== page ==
Note races do share a little money. There is a compulsory participation allowance paid by all World Tour races but it’s not much, a few thousand Euros per team for a one day race say the UCI rules. For grand tours the number isn’t fixed, The Tour de France used to make the number public and it was around €50,000 with more based on the number of riders who reached Paris. Last year we learned the Giro varies its participation fee to encourage teams to send more star riders.

Why so little money?
It’s expensive to run a bike race. It’s one thing to mount a camera on a tripod in a football stadium for 90 minutes, another to ensure an unbroken live link as a race progresses across a mountain range. For three weeks. So the TV rights come with a big cost: production is pricey. Also we might like to think cycling is a huge sport and there are claims the Tour de France is the world’s third biggest sports event after the FIFA World Cup and the Olympics but this is bogus. Cycling just isn’t that big a deal, it doesn’t get huge audiences and the advertising sold during a race isn’t worth that much. Most of a grand tour takes place mid-afternoon, midweek. See for yourself: midweek, mid-afternoon TV coverage of the Giro or Tour often features low-rent adverts for funeral plans and calcium-enriched vitamin pills rather than saloon cars and smartphones.

It’s also free, cycling teams don’t have ticket sales that often go to football or basketball teams. Nobody is going to sell tickets to access to the Stelvio or Galibier. For starters it’d be near-impossible to fence off an open mountain. More importantly the moment you put a price on attending it is the moment people would question whether it’s worth it and start to ask for things in return, such as toilets, food, television screens and more. You can do VIP zones in contained areas but can’t ticket everyone.

Many races run at a loss. While the Tour and Giro grab the headlines and make profits, the likes of say, Tirreno-Adriatico and the Critérium du Dauphiné can lose money (Tirreno is said to lose money, the Dauphiné’s latest accounts show a small loss) and they’re big name events yet need the profits made from the Tour and Giro to keep these subsidiary races afloat. Many smaller races outside of ASO and RCS’s portfolios struggle, for example the Volta a Catalunya has needed emergency funding to keep it going in recent years. Plenty of races don’t have a cent of TV rights income to share because instead of selling the rights, they pay €50-80,000 a day for a production crew to come and film but the race’s backers pay because it gives publicity to the region, brings in sponsors.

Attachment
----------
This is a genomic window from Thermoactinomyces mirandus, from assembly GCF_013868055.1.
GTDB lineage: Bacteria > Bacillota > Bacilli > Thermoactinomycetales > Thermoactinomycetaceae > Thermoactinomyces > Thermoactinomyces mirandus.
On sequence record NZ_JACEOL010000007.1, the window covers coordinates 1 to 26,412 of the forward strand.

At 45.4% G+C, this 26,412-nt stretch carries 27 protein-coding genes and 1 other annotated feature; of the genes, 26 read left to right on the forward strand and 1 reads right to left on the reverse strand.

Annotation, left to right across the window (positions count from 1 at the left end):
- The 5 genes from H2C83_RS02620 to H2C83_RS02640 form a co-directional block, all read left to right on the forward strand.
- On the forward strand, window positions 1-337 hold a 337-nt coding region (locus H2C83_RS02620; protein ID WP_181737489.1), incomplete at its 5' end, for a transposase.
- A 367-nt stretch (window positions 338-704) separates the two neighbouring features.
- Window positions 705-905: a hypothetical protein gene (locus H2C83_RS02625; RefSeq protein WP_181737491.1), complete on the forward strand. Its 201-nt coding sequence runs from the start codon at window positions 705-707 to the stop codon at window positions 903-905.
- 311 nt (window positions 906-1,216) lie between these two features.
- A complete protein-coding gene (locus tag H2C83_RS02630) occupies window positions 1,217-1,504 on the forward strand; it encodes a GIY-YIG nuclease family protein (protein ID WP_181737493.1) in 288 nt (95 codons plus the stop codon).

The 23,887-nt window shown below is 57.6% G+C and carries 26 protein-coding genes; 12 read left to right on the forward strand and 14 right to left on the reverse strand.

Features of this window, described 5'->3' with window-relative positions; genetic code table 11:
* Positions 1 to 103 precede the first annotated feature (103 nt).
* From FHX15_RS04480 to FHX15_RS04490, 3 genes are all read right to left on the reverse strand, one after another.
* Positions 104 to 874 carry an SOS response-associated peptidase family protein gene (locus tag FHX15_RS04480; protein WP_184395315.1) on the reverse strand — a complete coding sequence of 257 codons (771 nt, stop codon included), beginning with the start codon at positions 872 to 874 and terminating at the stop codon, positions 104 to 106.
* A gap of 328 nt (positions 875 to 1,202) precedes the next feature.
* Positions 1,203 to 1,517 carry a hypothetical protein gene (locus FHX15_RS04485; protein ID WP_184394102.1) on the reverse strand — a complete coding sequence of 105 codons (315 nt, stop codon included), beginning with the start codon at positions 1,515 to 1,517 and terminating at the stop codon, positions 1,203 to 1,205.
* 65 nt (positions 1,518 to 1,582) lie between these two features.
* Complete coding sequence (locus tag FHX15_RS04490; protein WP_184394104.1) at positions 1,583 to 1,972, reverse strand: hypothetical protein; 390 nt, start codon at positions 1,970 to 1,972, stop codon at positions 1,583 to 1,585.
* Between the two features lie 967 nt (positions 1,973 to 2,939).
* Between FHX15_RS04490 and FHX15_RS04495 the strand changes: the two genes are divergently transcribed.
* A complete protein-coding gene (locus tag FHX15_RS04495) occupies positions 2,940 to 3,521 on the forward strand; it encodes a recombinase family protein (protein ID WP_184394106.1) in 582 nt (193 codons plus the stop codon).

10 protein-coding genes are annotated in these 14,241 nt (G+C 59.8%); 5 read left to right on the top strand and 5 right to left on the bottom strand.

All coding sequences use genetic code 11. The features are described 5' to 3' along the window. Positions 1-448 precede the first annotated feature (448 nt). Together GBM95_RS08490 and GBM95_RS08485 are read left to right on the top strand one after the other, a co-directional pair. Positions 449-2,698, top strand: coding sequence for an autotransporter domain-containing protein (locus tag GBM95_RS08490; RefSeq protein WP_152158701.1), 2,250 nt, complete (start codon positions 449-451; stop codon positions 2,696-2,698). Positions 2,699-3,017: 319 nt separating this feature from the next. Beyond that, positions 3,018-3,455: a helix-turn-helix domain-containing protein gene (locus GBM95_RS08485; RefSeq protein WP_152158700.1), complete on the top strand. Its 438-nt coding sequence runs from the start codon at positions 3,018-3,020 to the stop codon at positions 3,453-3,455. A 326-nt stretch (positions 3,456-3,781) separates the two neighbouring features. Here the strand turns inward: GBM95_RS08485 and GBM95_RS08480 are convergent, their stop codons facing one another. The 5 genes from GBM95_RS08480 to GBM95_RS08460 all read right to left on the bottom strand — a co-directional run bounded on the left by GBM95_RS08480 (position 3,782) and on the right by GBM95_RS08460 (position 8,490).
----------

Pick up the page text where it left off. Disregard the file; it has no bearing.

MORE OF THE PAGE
Prune Juice
You might be familiar with the “prune juice” concept, once described by a British football club owner who saw that as soon as he poured new money into his club it went straight back out. Any extra money poured into a team’s topline flows out immediately in the form of athlete wages because this is still the biggest way to gain an advantage over rival teams, to buy in the best talent. If you were in charge of, say, Bardiani-CSF and suddenly have an extra €20 million to spend a year chances are you start recruiting big names rather than building a training centre for your existing roster.

So revenue sharing alone, even if the money existed, would need to be part of a bigger package that incorporates budget caps or salary controls. Otherwise every rider and agent would know each team would have more money to spend on wages and it’d just inflate wages rather than change the structure of the sport.